For years, Elliott Masie pondered the possibility of reclaiming citizenship in Germany, the country his father fled in 1936. But he never felt compelled to act. Then Donald Trump became president of the United States. Spurred by what he described as the disturbing rhetoric of Trump’s campaign and the uncertainty sowed by the election, Masie decided to become a German citizen.
Germany, Spain, and Portugal each have their own legal provisions enabling the descendants of persecuted Jews who once lived in those countries to seek citizenship today. Since 1949, those who were stripped of citizenship for “political, racist, or religious reasons” have been eligible for reclaimed German citizenship along with their families. Spain and Portugal passed similar laws in 2015, allowing descendants of Jews expelled during the Inquisition (which took place over 500 years ago) to naturalize. And after last November’s election, a small but growing number of eligible Americans—some of whom have been fearfully eyeing reports of mounting vandalism and harassment against Jews—have been exploring the option.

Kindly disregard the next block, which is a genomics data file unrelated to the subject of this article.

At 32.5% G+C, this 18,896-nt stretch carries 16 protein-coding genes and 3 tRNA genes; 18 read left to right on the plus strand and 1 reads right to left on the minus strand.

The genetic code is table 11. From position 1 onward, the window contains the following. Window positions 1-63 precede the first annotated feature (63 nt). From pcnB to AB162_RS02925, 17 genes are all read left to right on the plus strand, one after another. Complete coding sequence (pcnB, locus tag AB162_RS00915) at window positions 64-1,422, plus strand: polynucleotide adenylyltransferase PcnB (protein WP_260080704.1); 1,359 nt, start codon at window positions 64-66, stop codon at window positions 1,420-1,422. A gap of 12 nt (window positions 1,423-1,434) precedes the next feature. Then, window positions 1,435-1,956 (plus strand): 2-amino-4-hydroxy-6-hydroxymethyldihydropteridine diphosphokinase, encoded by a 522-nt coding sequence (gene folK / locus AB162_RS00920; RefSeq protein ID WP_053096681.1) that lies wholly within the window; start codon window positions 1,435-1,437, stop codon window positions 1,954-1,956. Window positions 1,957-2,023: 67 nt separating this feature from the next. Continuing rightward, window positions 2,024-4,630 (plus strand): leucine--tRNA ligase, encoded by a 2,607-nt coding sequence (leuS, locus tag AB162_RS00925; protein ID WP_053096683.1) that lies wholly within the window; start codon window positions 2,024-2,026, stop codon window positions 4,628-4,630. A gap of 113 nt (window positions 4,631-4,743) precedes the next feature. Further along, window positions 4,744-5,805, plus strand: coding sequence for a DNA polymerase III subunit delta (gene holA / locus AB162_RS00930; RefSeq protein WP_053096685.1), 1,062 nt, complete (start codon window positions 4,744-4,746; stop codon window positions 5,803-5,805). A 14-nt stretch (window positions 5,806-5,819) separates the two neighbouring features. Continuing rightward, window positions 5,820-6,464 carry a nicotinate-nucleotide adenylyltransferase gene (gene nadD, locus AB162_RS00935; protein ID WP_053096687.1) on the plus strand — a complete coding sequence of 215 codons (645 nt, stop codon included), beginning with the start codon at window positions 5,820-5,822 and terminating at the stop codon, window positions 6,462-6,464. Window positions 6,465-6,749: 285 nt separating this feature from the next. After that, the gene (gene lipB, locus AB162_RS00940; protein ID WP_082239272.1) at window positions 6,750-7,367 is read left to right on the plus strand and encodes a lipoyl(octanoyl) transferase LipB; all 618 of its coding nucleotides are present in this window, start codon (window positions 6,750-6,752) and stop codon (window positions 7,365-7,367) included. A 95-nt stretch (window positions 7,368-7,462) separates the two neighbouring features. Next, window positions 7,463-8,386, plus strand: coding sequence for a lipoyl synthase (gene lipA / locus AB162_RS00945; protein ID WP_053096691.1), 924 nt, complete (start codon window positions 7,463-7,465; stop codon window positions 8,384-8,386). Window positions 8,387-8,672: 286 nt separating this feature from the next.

According to the German embassy in Washington, D.C., the number of Jews applying for reclaimed citizenship from the U.S. has been increasing since the fall of 2016: 70 in September, 92 in October, 124 in November, and 144 in December. By January of this year, the number had climbed to 159. (Americans more broadly also showed early indications of at least hypothetical interest in emigrating after the election—the most prominent example being reports that Canada’s immigration website crashed in the hours after the results were announced. In the end, only 28 Americans actually applied for asylum, according to the Canadian Broadcasting Corporation.)